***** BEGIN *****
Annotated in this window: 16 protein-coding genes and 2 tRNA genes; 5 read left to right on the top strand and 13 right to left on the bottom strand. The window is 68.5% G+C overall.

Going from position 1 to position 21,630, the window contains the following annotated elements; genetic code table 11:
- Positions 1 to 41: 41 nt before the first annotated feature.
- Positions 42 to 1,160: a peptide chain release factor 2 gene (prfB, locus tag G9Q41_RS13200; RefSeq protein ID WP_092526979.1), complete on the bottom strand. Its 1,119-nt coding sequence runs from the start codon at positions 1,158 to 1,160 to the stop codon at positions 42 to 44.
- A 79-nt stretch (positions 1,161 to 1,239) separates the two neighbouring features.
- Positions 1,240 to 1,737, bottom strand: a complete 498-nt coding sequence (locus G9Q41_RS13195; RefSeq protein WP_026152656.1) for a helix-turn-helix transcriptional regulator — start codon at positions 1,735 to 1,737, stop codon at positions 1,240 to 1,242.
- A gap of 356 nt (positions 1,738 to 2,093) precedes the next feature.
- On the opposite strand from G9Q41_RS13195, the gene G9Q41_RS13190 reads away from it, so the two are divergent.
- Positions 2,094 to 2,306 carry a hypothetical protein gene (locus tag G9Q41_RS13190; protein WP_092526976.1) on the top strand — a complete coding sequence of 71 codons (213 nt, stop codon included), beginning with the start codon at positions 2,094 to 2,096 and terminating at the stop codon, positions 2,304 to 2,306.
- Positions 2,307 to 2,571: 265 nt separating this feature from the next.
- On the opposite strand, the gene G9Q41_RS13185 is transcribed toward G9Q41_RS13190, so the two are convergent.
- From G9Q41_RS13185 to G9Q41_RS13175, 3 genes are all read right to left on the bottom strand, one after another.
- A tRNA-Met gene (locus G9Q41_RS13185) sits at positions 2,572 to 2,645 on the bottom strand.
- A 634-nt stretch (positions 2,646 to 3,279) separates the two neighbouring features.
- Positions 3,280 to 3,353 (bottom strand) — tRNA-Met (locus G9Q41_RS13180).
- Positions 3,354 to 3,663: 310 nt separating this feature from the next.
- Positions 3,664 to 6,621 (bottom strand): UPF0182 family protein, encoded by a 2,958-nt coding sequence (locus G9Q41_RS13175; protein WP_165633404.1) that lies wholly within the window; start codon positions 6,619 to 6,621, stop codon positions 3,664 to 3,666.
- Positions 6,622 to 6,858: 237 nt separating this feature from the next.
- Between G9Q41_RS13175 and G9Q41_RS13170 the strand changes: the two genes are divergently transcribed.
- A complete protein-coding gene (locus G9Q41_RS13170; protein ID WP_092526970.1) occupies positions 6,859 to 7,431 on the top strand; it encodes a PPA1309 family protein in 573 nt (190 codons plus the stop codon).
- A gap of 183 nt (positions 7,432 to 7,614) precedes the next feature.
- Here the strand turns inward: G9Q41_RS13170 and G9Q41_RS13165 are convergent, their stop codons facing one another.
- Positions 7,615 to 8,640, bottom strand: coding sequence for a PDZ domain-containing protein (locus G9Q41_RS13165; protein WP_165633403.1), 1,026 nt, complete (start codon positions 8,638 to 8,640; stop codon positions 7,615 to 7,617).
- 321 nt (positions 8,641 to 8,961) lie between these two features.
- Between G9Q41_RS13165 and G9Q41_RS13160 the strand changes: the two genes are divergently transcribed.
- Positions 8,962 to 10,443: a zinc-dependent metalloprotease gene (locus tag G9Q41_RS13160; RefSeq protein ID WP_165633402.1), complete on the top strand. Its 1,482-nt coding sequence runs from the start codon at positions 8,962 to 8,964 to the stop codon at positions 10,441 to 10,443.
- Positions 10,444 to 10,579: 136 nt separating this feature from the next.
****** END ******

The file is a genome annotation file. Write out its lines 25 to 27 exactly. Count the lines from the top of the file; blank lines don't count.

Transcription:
- Between G9Q41_RS13165 and G9Q41_RS13160 the strand changes: the two genes are divergently transcribed.
- Positions 8,962 to 10,443: a zinc-dependent metalloprotease gene (locus tag G9Q41_RS13160; RefSeq protein ID WP_165633402.1), complete on the top strand. Its 1,482-nt coding sequence runs from the start codon at positions 8,962 to 8,964 to the stop codon at positions 10,441 to 10,443.
- Positions 10,444 to 10,579: 136 nt separating this feature from the next.